In an emergency call triple zero (000)
Bushfire smoke can cause breathing difficulties, itchy eyes, throat irritation and exacerbate existing conditions, like asthma, heart and lung conditions. Visit the bushfire smoke and your health section for advice and more information.
We are all susceptible to the effects of stress and grief during and after a disaster or an emergency, and sometimes we need extra help to cope.
For crisis mental health support, contact the Mental Health Triage Service on 13 14 65. The service is available 24 hours a day, seven days a week.
Information about accessing priority assistance following the November 2015 Pinery Bushfire is available from the Northern Health Network website and on telephone 08 8209 0700.
Food safety in an emergency
After a power outage, the food in your fridge and freezer might not be safe to eat. For tips on keeping your food cool and what to do with your perishables when the power comes back on, visit the food safety in an emergency page.
Rainwater quality and bushfires
Bushfires generate large amounts of ash and debris, which can contaminate rainwater supplies. Although the presence of ash and debris in rainwater does not represent a health risk, it could affect colour, turbidity and taste. Similarly, fire retardants should not present a risk to health. However, there are some simple steps to take to ensure your rainwater supply is suitable for drinking after a bushfire. For more information, see the Bushfires and rainwater quality page.
For more information
Visit the SA Country Fire Service website to keep up-to-date with information for specific bushfire incidents.
The Bushfire Recovery website is the official source of the most up-to-date news and information about the relief and recovery effort.
Bushfire smoke and your health
Bushfire smoke can reduce the quality of the air you breathe.
How can bushfire smoke affect health?
Smoke from a bushfire is made up of large particulate matter from burning debris which irritates the eyes, nose, throat and lungs. The finer particles are able to penetrate deep into the lung tissue and are more harmful. Smoke also contains toxic gases, such as carbon monoxide, carbon dioxide and nitrogen oxides.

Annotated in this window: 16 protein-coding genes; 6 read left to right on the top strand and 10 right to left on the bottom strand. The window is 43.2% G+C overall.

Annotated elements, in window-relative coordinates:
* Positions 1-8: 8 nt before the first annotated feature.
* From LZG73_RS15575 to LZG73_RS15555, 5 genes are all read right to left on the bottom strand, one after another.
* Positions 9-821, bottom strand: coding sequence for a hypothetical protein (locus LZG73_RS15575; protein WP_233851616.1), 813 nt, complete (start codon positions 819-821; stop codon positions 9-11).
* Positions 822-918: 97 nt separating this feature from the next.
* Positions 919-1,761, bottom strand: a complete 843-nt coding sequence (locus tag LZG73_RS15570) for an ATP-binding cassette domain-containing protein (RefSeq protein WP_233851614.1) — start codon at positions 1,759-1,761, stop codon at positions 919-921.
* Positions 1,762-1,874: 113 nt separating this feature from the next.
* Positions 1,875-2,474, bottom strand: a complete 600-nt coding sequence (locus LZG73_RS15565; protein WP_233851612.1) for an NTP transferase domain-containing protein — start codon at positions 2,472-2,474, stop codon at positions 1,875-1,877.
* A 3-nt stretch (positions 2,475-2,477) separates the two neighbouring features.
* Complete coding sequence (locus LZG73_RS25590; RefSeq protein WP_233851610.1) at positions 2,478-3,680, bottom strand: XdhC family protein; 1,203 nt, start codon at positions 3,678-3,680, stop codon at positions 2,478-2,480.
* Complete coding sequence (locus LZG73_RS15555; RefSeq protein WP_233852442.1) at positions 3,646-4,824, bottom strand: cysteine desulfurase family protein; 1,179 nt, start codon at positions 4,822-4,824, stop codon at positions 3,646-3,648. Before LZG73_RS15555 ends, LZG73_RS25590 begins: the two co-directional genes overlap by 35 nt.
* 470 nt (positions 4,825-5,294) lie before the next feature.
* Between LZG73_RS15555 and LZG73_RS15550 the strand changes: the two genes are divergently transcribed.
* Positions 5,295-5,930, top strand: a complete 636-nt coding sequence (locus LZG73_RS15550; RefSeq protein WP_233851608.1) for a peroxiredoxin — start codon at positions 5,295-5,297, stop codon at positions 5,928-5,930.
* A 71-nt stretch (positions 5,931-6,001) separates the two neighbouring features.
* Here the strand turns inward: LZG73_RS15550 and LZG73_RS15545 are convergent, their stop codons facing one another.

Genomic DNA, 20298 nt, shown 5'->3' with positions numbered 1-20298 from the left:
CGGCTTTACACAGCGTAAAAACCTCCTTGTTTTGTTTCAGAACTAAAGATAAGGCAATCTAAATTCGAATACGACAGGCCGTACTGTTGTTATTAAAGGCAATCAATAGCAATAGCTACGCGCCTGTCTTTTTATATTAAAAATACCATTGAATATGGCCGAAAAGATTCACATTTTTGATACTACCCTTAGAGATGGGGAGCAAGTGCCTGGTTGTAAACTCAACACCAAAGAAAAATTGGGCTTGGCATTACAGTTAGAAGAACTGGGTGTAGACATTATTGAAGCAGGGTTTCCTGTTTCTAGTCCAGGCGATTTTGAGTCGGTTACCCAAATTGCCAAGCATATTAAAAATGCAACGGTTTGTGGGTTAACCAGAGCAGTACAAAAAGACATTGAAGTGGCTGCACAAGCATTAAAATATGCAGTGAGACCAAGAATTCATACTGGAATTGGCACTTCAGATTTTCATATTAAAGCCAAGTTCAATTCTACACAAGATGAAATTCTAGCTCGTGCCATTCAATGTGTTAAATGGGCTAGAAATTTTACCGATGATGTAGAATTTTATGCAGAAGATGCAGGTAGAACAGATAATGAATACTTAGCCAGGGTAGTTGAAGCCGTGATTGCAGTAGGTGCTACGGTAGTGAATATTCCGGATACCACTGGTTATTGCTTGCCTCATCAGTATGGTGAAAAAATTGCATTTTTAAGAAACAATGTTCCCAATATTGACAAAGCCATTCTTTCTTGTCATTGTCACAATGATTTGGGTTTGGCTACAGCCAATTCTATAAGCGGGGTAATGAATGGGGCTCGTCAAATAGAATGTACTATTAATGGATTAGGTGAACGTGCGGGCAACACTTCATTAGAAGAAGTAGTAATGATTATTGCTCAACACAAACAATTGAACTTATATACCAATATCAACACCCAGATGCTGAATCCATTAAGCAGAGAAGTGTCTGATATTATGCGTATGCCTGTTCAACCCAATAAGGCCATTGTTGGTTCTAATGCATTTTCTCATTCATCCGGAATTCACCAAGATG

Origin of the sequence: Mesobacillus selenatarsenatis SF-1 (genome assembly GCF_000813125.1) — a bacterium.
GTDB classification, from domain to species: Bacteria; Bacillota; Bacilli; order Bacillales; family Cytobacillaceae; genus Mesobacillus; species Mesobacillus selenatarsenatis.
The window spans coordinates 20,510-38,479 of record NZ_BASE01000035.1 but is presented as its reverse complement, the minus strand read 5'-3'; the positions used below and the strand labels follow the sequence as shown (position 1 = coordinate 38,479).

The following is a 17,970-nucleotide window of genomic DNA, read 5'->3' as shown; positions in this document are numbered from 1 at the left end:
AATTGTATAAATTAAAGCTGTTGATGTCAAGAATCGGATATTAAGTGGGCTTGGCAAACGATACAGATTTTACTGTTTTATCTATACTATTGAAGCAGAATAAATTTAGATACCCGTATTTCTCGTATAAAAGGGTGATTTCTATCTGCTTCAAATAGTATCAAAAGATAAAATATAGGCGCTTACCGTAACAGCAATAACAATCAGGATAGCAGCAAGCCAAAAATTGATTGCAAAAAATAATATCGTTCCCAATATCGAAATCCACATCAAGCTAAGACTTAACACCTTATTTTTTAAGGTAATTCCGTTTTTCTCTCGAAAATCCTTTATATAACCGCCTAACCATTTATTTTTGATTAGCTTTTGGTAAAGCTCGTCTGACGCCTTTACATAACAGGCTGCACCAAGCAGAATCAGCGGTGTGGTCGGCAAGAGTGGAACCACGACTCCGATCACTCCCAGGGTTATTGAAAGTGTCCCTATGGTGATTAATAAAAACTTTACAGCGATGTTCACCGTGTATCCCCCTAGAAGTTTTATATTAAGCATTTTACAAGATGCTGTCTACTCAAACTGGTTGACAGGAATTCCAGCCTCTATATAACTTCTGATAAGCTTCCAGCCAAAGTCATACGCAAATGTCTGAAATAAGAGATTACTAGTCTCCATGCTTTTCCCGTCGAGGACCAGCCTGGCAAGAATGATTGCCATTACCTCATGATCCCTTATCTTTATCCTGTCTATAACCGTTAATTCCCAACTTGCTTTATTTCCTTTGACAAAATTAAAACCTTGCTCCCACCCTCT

Bushfire smoke, if present in high enough concentrations, can cause a number of health problems, such as:
- shortness of breath
- wheezing and coughing
- burning eyes
- running nose
- chest tightness
- chest pain
- dizziness or light-headedness.
Bushfire smoke can also aggravate existing health problems.
Symptoms can occur after exposure so it is important to be vigilant and to continue any previously prescribed treatment.
To minimise the effect
- stay indoors and close windows, doors and, where possible, air vents
- stay in air-conditioned premises, if possible. Switch refrigerated air-conditioner to 'recycle' or 'recirculate'. Evaporative air conditioners should be turned off at the first sign of thick, heavy smoke
- reduce other sources of air pollution or household activities such as cooking with gas, burning candles or vacuum cleaning
- avoid vigorous activities especially if the older person has asthma or other chronic lung or heart conditions.
Ordinary paper dusk masks, handkerchiefs or bandanas do not filter out fine particles from bushfire smoke and are generally not very useful in protecting your lungs.
Special masks (called 'P2' or N95') filter bushfire smoke, providing
For further information on bushfire smoke for older people, see the Advice for older people fact sheet (PDF 257KB).